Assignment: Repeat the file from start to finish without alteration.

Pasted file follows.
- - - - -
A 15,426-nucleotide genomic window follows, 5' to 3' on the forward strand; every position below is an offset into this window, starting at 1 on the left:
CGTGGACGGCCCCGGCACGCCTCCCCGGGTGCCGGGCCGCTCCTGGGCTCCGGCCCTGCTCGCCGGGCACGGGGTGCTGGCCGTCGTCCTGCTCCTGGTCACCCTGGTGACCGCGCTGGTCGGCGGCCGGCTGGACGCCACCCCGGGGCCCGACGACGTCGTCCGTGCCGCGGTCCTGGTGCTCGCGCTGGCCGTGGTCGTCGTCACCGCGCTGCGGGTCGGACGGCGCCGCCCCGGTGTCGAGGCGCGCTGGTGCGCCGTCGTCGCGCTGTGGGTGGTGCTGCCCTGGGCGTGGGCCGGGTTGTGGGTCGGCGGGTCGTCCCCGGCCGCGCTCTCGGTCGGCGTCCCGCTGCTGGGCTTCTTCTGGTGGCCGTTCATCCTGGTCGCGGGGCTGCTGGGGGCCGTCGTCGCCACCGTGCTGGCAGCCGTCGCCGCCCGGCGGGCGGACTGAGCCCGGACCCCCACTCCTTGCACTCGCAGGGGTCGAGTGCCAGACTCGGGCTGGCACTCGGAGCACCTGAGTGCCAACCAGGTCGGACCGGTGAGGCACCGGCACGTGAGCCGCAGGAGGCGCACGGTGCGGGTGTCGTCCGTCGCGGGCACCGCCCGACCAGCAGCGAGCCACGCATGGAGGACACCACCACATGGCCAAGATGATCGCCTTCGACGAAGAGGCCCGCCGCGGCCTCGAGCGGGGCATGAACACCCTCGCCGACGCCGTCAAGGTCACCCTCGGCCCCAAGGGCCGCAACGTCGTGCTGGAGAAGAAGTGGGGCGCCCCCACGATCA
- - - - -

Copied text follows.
A 15,426-nucleotide genomic window follows, 5' to 3' on the forward strand; every position below is an offset into this window, starting at 1 on the left:
CGTGGACGGCCCCGGCACGCCTCCCCGGGTGCCGGGCCGCTCCTGGGCTCCGGCCCTGCTCGCCGGGCACGGGGTGCTGGCCGTCGTCCTGCTCCTGGTCACCCTGGTGACCGCGCTGGTCGGCGGCCGGCTGGACGCCACCCCGGGGCCCGACGACGTCGTCCGTGCCGCGGTCCTGGTGCTCGCGCTGGCCGTGGTCGTCGTCACCGCGCTGCGGGTCGGACGGCGCCGCCCCGGTGTCGAGGCGCGCTGGTGCGCCGTCGTCGCGCTGTGGGTGGTGCTGCCCTGGGCGTGGGCCGGGTTGTGGGTCGGCGGGTCGTCCCCGGCCGCGCTCTCGGTCGGCGTCCCGCTGCTGGGCTTCTTCTGGTGGCCGTTCATCCTGGTCGCGGGGCTGCTGGGGGCCGTCGTCGCCACCGTGCTGGCAGCCGTCGCCGCCCGGCGGGCGGACTGAGCCCGGACCCCCACTCCTTGCACTCGCAGGGGTCGAGTGCCAGACTCGGGCTGGCACTCGGAGCACCTGAGTGCCAACCAGGTCGGACCGGTGAGGCACCGGCACGTGAGCCGCAGGAGGCGCACGGTGCGGGTGTCGTCCGTCGCGGGCACCGCCCGACCAGCAGCGAGCCACGCATGGAGGACACCACCACATGGCCAAGATGATCGCCTTCGACGAAGAGGCCCGCCGCGGCCTCGAGCGGGGCATGAACACCCTCGCCGACGCCGTCAAGGTCACCCTCGGCCCCAAGGGCCGCAACGTCGTGCTGGAGAAGAAGTGGGGCGCCCCCACGATCA